Commission on Human Rights
January 2010 rulings on discrimination complaints
LOUISVILLE – The Kentucky Commission on Human Rights Board of Commissioners today ruled to accept three conciliation agreements, dismiss 17 discrimination complaints with findings of no probable cause, and accept three withdrawals without settlement but with a right to sue.
Joey and Regina Lear v. James Brooks, in Clarkson, Ky.: Joey and Regina Lear, who have a minor daughter with a disability, alleged James Brooks discriminated against them based on disability in housing, a violation of the Kentucky Civil Rights Act (KRS 344.360). The Lears claimed Brooks refused to provide a wheelchair ramp at their mobile home and gravel for a turn-around that would allow the school bus to pick up their child at the property the family rents from Brooks. The couple claimed when they asked for such reasonable accommodations for their child’s disability, Brooks issued them an eviction notice. The commission determined there was probable cause in the case. The respondent opted to take his case to Muhlenberg County Circuit Court. After depositions and other court actions, the parties agreed to conciliate the matter rather than go forward in court. Brooks signed an affidavit stating he no longer rents property in Kentucky, but that if he does so over the next three years, he will comply with civil rights laws and undergo compliance training and monitoring for three years. He compensated with $100 to the Muhlenberg County Children’s Fund.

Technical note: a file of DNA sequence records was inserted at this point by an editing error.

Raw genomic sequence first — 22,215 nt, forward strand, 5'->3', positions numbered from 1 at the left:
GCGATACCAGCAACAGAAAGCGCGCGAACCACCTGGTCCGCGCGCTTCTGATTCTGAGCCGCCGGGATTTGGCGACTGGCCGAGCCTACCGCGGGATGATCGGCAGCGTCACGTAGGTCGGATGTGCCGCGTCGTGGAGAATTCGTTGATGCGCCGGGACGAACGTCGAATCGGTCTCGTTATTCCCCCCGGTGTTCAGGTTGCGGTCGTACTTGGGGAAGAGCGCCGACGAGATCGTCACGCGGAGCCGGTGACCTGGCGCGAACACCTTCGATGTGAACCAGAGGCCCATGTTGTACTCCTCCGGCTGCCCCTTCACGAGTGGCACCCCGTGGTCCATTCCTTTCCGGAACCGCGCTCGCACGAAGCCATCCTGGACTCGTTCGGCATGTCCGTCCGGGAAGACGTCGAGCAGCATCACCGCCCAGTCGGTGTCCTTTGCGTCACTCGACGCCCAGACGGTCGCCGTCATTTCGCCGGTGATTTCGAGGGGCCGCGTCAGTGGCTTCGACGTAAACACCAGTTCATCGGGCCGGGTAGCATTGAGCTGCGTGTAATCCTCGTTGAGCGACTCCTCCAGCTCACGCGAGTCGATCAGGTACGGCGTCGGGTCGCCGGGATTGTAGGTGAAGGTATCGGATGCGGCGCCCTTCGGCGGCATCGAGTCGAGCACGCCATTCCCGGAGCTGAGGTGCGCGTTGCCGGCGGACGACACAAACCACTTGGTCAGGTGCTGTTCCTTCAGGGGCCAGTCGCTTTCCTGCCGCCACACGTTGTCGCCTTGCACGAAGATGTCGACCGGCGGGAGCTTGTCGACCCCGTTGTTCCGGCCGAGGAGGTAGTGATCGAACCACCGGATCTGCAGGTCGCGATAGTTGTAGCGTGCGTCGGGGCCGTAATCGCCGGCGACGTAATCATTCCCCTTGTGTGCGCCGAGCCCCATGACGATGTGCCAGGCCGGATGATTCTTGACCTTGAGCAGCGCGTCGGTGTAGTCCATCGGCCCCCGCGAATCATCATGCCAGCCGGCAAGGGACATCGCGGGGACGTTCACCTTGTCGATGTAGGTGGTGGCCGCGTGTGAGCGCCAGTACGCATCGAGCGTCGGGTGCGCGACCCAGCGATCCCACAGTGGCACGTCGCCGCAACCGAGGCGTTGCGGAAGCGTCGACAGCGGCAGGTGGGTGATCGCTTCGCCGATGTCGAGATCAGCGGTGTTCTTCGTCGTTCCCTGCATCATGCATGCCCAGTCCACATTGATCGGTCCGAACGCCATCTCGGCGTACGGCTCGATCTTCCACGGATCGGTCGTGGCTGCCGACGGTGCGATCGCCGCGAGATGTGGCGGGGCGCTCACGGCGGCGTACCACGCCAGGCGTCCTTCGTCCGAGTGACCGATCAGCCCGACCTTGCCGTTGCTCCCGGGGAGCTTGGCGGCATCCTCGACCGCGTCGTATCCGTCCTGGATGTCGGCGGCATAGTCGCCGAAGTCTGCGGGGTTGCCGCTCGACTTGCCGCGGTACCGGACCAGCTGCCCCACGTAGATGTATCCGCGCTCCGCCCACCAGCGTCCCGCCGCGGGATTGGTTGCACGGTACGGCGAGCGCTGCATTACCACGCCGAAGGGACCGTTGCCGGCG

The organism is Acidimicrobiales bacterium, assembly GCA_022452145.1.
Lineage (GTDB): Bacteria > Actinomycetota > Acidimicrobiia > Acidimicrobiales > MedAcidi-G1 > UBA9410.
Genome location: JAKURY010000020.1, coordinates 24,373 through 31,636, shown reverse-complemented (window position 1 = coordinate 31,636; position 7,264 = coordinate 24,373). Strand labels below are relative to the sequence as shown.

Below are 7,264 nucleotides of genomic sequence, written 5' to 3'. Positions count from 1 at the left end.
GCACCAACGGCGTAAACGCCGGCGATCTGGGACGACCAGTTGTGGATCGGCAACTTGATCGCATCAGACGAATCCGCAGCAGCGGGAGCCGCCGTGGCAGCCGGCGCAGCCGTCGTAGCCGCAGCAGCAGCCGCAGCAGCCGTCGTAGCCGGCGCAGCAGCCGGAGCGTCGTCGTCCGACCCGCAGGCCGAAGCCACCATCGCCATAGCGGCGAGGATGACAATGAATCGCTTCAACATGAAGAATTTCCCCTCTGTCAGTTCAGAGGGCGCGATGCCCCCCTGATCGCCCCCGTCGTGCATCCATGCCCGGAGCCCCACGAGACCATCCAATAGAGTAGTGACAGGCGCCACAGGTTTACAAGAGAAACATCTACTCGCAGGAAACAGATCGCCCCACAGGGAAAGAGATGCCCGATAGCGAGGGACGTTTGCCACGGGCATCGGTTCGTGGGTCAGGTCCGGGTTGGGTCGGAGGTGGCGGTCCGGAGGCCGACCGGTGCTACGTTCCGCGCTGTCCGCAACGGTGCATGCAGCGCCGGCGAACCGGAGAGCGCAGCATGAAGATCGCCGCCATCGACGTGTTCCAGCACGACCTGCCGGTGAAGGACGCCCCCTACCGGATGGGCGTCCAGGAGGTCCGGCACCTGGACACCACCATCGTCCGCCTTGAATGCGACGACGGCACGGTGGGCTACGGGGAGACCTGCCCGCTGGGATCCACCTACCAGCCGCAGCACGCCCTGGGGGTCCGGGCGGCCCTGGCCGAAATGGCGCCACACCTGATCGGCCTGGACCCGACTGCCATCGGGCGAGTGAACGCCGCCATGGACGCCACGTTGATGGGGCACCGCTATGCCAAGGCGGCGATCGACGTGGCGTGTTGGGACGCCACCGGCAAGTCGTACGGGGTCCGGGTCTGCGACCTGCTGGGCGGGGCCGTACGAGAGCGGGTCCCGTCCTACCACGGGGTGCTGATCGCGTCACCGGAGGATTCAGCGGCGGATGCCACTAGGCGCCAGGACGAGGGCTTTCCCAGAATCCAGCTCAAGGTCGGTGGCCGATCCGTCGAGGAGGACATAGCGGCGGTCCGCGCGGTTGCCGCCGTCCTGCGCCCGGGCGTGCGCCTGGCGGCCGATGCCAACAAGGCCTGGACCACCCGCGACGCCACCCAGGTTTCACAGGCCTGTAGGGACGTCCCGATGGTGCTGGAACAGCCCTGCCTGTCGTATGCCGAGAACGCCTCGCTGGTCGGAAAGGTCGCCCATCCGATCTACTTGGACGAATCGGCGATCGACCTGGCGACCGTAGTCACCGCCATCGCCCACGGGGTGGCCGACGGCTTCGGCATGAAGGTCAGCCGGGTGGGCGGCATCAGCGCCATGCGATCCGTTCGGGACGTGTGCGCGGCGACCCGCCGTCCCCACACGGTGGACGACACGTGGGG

Lisa Graas v. Kentucky State Health Insurance Program, Central Kentucky Community Action Council, Kentucky Cabinet for Health and Family Services, and Lincoln Trail Area Development District, in Lebanon, Ky.: Lisa Graas alleged discrimination based on disability in a pubic accommodations, a violation of the Kentucky Civil Rights Act (KRS 344.120). She claimed when she visited the Kentucky State Health Insurance Program to keep an appointment, an employee refused to allow her to enter with her service dog. After a supervising employee finally allowed her to bring the dog, she said, employees subjected her to several minutes of questions and comments about her disability. The respondents denied all allegations of unlawful discrimination. Prior to completion of the investigation, the parties agreed to conciliate. The respondents compensated Graas with $500, and agreed to undergo compliance training and monitoring for six months.
Samuel Blackmon v. Container Port Group, in Louisville, Ky.: Samuel Blackmon alleged Container Port Group discriminated against him based on his race (African American) in employment, a violation of the Kentucky Civil Rights Act (KRS 344.040). Blackmon claimed his employer treated him differently than white employees concerning his work schedule, which resulted in his constructive discharge. The respondent denied all violations of the law. Prior to making a determination, the parties agreed to conciliate. The respondent compensated Blackmon with $2,000, and agreed to undergo compliance training and monitoring.
The Kentucky Commission on Human Rights is the state government agency that enforces The Kentucky Civil Rights Act and federal civil rights laws. The laws protect people from discrimination based on race, color, national origin, religion, sex, age, disability, familial status, and tobacco smoking status. The protections apply with varying requirements to the areas of employment, public accommodations, housing, and financial transactions.